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Risks Inherent When Relying on Public Defender’s Office

Kern County’s Public Defender’s Office appears to be pushed to the brink in terms of their ability to competently handle their caseload.

It is no secret that, over the past couple of years, a huge number of experienced and highly competent attorneys have left the Kern County Public Defender’s Office for private practice. And that Office has responded by repeatedly hiring fresh batches of new attorneys, usually straight out of law school, or with very little criminal defense experience. While this mentality certainly saves money, it leaves clients who depend on the service of the Public Defender (mainly for relatively minor offenses such as DUI, narcotics possession and sales, theft, spousal abuse or domestic violence, etc.) with added risks in their criminal cases that are already fraught with inherent potential pitfalls. Let me refer to two cases that I have handled just within the past week that prove my point:

Late last week a new client came in with a very straightforward possession of narcotics (H&S 11379 and H&S 11377) case. The case had been filed with the court in November. The client had been to court at least three separate times and each time the case was continued because she had not yet spoken with her assigned public defender, despite making numerous attempts and leaving several un-returned voice mail messages.

Another case that I inherited from the Public Defender’s Office in November when it was set for jury trial was dismissed today after only my third appearance. Not because of any magic trick or loophole that I was able to find, but rather simply because I had the time to take the extra step that the Public Defender did not.

The point is, when caseloads get so big that individual clients and cases are neglected, either in terms of client contact or preparation, it is the clients who suffer. Having an attorney who doesn’t have time to return calls and can only speak to you in court is nearly akin to having no attorney at all. Likewise, pushing a case to the brink of trial because even an experienced attorney doesn’t have the time or resources to “turn over every stone” is an unnecessary addition of risk to an already inherently risky situation.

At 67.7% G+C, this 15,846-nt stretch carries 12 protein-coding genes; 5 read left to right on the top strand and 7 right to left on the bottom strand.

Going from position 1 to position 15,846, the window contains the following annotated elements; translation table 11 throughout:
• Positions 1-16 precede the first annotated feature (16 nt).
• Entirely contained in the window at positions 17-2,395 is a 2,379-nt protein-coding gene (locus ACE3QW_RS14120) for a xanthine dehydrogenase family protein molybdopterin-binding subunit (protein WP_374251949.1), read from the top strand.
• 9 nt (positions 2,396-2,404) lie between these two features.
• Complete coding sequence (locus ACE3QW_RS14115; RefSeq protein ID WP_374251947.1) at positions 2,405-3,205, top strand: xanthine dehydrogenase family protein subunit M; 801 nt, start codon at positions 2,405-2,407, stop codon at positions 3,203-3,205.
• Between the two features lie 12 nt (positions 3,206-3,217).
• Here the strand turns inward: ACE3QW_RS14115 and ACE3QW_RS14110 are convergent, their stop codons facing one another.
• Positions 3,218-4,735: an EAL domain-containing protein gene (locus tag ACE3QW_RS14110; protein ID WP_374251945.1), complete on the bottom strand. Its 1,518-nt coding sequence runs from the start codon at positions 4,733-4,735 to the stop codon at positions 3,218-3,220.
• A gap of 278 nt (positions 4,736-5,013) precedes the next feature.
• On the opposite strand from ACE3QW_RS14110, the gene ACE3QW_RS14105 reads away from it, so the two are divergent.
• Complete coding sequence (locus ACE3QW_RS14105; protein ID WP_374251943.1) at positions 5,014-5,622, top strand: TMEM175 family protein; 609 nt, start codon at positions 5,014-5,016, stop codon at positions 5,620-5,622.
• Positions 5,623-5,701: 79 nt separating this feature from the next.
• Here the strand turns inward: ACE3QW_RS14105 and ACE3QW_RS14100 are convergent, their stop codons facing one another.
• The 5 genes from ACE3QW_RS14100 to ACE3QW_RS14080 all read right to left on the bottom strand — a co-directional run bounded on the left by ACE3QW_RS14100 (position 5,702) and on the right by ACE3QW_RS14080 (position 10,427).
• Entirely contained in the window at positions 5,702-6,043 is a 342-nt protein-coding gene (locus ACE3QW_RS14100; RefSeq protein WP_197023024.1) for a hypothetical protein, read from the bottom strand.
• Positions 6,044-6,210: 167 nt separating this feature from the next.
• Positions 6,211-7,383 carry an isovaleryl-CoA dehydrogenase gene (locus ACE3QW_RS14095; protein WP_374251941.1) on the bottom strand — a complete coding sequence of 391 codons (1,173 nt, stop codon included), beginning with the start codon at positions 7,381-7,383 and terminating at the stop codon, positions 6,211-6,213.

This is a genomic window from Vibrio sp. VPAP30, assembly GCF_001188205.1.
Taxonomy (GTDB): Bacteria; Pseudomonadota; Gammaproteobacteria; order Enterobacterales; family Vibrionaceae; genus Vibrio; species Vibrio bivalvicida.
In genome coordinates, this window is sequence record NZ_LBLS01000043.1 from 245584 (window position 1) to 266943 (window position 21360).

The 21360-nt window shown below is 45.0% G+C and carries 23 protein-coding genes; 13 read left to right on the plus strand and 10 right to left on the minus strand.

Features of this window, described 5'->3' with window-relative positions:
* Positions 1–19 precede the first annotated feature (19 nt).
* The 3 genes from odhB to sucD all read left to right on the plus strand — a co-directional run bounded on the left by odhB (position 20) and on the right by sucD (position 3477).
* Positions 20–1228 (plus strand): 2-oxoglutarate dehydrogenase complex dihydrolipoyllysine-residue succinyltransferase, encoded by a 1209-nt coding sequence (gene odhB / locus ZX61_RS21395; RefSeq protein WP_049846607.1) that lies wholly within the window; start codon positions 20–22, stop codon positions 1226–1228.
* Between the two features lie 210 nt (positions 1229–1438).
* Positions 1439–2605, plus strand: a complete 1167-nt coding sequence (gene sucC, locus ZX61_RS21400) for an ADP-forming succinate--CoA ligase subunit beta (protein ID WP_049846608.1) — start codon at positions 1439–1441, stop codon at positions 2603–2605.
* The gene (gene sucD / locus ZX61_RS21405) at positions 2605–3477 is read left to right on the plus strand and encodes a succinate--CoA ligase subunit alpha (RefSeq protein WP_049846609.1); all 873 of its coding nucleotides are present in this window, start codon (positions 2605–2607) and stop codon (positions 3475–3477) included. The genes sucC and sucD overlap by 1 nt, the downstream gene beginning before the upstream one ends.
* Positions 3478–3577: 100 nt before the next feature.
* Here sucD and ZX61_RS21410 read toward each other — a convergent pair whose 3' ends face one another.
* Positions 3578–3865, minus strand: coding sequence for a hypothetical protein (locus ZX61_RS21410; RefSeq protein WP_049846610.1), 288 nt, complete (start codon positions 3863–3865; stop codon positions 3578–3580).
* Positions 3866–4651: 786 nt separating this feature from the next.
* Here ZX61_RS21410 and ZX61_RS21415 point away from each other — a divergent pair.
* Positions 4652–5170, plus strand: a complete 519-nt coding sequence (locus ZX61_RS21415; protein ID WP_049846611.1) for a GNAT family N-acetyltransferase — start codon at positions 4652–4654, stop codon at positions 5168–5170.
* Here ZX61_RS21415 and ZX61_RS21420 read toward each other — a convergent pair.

To be fair though, the Kern County Public Defender’s Office does have a small core of dedicated and HIGHLY professional, experienced, and competent criminal defense attorneys and support staff; however, those attorneys are almost always assigned only the most serious and complex criminal cases.  If you or someone you know has been charged with a relatively minor offense (DUI, narcotics possession and sales, theft, spousal abuse or domestic violence, etc.), there can still be some very serious consequences.  Don’t take chances if you don’t have too! Hire an experienced and respected criminal defense attorney.  CALL THE LAW OFFICE OF JOEL E. LUECK TODAY

Possession of Methamphetamine (Health & Safety Code 11377)

Possession of methamphetamine for personal use is governed by Health & Safety Code section 11377(a). Although the code allows a violation of this section to be charged as a misdemeanor, in Kern County, the reality is that it is ALWAYS charged as a felony, even on a first offense. While being charged with section 11377 by itself will normally make the accused eligible for either PC 1000 (Drug Diversion) or Prop. 36 probation, any additional charges in the same case that are not solely drug related can render the accused ineligible for either of those programs. Additionally, the District Attorney’s Office may charge you with either Possession for Sale (H&S 11378) or Transportation (H&S 11379) in an effort to keep you out of these programs, depending on the particular circumstances of your case.

Drug cases, in particular, require the services of an experienced criminal defense attorney. Oftentimes, there are issues with the legality of the police conduct in detaining or searching the suspect that can result in the dismissal of the entire case.


Health & Safety Code Section 11377

(a) Except as authorized by law and as otherwise provided in subdivision (b) or Section 11375, or in Article 7 (commencing with Section 4211) of Chapter 9 of Division 2 of the Business and Professions Code, every person who possesses any controlled substance which is (1) classified in Schedule III, IV, or V, and which is not a narcotic drug, (2) specified in subdivision (d) of Section 11054, except paragraphs (13), (14), (15), and (20) of subdivision (d), (3) specified in paragraph (11) of subdivision (c) of Section 11056, (4) specified in paragraph (2) or (3) of subdivision (f) of Section 11054, or (5) specified in subdivision (d), (e), or (f) of Section 11055, unless upon the prescription of a physician, dentist, podiatrist, or veterinarian, licensed to practice in this state, shall be punished by imprisonment in a county jail for a period of not more than one year or pursuant to subdivision (h) of Section 1170 of the Penal Code.

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